When does a tax amount due become "delinquent"?
The Wisconsin Department of Revenue (DOR) considers a tax "delinquent" when the due date of an assessment has passed, and any statutory appeal rights have expired. Once delinquent, the debt is subject to collection action.
To avoid collection action, pay the liability immediately or, if unable to pay in full, contact the DOR to request assistance in resolving your balance.
|By Mail:||In Person:||By Email:||By Telephone:|
|Wisconsin Department of Revenue|
PO Box 8901
Madison, WI 53708-8901
|(or for Overnight Delivery)|
Wisconsin Department of Revenue
2135 Rimrock Road
Madison, WI 53713
(7:45 a.m. - 4:30 p.m. weekdays)
When requesting information regarding a delinquent account, please provide the following information:
- The name and mailing address of the debtor.
- A telephone number where you may be contacted between the hours of 7:45 a.m. and 4:30 p.m. CST.
- A social security number (SSN), federal employer identification number (FEIN), or account number from a Department of Revenue notice.
- Copies of all supporting documentation or records related to your inquiry.
Are there additional costs that may be added if a tax liability becomes delinquent?
Yes, any of the following may be added:
- A delinquent tax collection fee is added to the total amount due when it becomes delinquent. The fee is the greater of 6 1/2% of the amount due or $35.
- Interest at the rate of 18% per year is charged on the balance of tax due.
- If you enter into a payment plan with the department to pay your delinquent taxes in installments, a $20 payment plan fee is charged.
- Expenses incurred with any legal collection actions taken by the department are added to the amount due. Some examples of expenses are lien fees, garnishment fees, supplemental hearing fees, and other court costs.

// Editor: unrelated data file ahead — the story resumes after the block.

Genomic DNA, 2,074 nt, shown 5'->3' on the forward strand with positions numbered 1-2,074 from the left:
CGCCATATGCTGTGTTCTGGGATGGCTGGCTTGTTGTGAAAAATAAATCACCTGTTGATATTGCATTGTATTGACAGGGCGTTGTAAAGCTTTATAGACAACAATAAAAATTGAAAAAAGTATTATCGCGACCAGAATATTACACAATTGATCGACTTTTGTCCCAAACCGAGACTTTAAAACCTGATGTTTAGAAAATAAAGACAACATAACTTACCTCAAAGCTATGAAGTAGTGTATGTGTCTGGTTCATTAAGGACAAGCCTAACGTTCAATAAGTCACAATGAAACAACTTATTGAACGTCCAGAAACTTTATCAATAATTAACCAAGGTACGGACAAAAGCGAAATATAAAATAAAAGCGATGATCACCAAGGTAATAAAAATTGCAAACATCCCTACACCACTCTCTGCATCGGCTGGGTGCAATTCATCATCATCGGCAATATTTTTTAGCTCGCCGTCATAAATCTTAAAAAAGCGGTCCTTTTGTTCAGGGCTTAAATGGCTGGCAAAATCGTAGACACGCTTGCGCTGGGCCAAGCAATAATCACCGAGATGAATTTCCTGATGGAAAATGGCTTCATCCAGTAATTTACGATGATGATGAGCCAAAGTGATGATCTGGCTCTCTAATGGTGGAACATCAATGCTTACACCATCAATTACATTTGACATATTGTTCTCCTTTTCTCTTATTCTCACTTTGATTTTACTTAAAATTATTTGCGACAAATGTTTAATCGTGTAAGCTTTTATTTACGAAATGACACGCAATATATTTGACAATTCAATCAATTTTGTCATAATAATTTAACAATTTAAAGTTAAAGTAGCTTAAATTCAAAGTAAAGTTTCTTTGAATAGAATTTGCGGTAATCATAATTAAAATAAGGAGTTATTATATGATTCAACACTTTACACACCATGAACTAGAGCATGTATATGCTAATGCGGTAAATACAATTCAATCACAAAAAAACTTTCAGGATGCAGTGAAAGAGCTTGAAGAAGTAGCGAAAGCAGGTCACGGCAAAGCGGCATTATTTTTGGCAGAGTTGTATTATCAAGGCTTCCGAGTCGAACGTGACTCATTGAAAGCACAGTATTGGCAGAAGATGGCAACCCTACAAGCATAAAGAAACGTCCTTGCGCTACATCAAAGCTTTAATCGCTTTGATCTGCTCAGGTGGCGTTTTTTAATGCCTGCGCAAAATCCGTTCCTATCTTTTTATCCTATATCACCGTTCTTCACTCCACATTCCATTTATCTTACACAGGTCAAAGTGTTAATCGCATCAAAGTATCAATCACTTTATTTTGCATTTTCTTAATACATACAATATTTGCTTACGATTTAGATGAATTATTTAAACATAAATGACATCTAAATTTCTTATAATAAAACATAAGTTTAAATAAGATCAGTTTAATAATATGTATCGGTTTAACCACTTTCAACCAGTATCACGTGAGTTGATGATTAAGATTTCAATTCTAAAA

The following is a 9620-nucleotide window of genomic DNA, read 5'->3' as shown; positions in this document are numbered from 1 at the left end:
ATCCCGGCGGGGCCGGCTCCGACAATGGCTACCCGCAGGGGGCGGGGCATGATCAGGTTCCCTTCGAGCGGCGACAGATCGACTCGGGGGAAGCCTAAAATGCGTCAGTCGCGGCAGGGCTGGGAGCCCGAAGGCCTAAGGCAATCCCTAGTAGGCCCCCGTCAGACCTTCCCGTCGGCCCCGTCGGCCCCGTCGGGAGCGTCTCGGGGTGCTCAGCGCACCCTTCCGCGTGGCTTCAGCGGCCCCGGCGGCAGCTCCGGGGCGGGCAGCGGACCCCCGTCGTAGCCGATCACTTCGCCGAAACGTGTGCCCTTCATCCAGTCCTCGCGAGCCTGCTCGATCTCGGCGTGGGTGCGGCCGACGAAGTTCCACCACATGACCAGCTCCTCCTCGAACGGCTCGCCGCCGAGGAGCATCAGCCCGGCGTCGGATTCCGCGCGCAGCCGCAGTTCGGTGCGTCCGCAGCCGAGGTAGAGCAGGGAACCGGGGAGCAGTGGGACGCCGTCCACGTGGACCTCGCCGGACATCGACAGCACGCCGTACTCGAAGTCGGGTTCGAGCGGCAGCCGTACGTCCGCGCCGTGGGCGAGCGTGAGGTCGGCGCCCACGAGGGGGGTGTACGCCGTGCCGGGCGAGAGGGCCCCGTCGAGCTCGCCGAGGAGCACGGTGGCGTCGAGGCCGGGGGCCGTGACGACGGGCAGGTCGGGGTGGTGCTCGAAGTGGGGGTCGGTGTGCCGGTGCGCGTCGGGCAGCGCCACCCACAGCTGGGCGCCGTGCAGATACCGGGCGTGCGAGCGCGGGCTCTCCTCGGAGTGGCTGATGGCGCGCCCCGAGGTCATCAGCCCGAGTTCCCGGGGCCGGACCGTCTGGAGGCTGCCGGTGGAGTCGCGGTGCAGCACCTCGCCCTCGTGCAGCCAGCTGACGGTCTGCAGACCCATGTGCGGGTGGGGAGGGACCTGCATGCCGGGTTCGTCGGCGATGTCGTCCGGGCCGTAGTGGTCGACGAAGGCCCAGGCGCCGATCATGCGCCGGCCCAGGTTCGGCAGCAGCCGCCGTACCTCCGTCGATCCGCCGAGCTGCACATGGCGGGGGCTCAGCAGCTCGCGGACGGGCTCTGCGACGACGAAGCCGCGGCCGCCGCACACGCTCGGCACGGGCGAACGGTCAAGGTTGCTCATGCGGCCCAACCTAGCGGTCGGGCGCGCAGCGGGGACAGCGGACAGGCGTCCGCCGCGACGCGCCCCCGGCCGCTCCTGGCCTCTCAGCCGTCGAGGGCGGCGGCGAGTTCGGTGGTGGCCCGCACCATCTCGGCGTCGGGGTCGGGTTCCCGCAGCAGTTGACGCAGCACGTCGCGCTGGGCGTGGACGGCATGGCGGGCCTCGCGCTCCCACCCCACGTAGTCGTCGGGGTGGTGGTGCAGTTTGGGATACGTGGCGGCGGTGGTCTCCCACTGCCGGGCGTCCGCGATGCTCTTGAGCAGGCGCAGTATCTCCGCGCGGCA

How do I pay?
Make a payment using any of the following options:
How do I request a payment plan to pay my taxes?
Request a payment plan by doing one of the following:
If you enter into a payment plan with the department to pay your delinquent debt in installments, a $20 fee is charged. Additionally:
- The terms of the payment plan require that you file and pay all tax returns on time in addition to making the expected payments. Meeting these terms avoids other collection actions.
- The department will continue to intercept any refunds or payments due to you from the federal government, Wisconsin and other states and may issue a tax warrant to secure the debt.
If you cannot pay the full amount due with your tax return, file the completed Wisconsin tax form on time and pay as much as possible. You will receive a bill for the balance. By filing on time, you avoid late fees and late filing negligence penalties.
It is to your advantage to pay your liability in full rather than through a payment plan. If your bill is not paid in full by the due date, you become liable for interest of 18% per year and a delinquent collection fee of the greater of $35 or 6 1/2% of the unpaid amount. Private loans generally offer more favorable terms.
What is a wage attachment?
When you have not taken steps to voluntarily resolve your debt, the DOR can require your employer to withhold from your paycheck. This amount is not to exceed 25% of your gross pay. This action remains in place until your account has been paid in full.
What is gross pay?
Generally, gross pay is the amount you earn before any deductions, including state and federal withholding, social security, health benefits, and direct deposits. However, if child support payments are being withheld from your pay, or if another creditor has a garnishment action in place prior to our action, these amounts are not part of your gross pay.
For example, if your gross pay is $1,000 and you have $250 taken for child support payments, $750 of your pay is used to determine the maximum amount that may be withheld. In this example, the maximum amount that the department can require your employer to withhold is $187.50.
What happens if I terminate employment?
Under Wisconsin law, once your employer becomes aware that you will leave, all amounts due to you, up to the total amount you owe, are to be withheld and paid to the DOR.
My spouse has a debt with the Department of Revenue, but I do not. Why is my pay being attached?
Under Wisconsin marital property law, tax debt is considered a marital debt and your income a marital asset. This allows the DOR to collect this debt from your pay.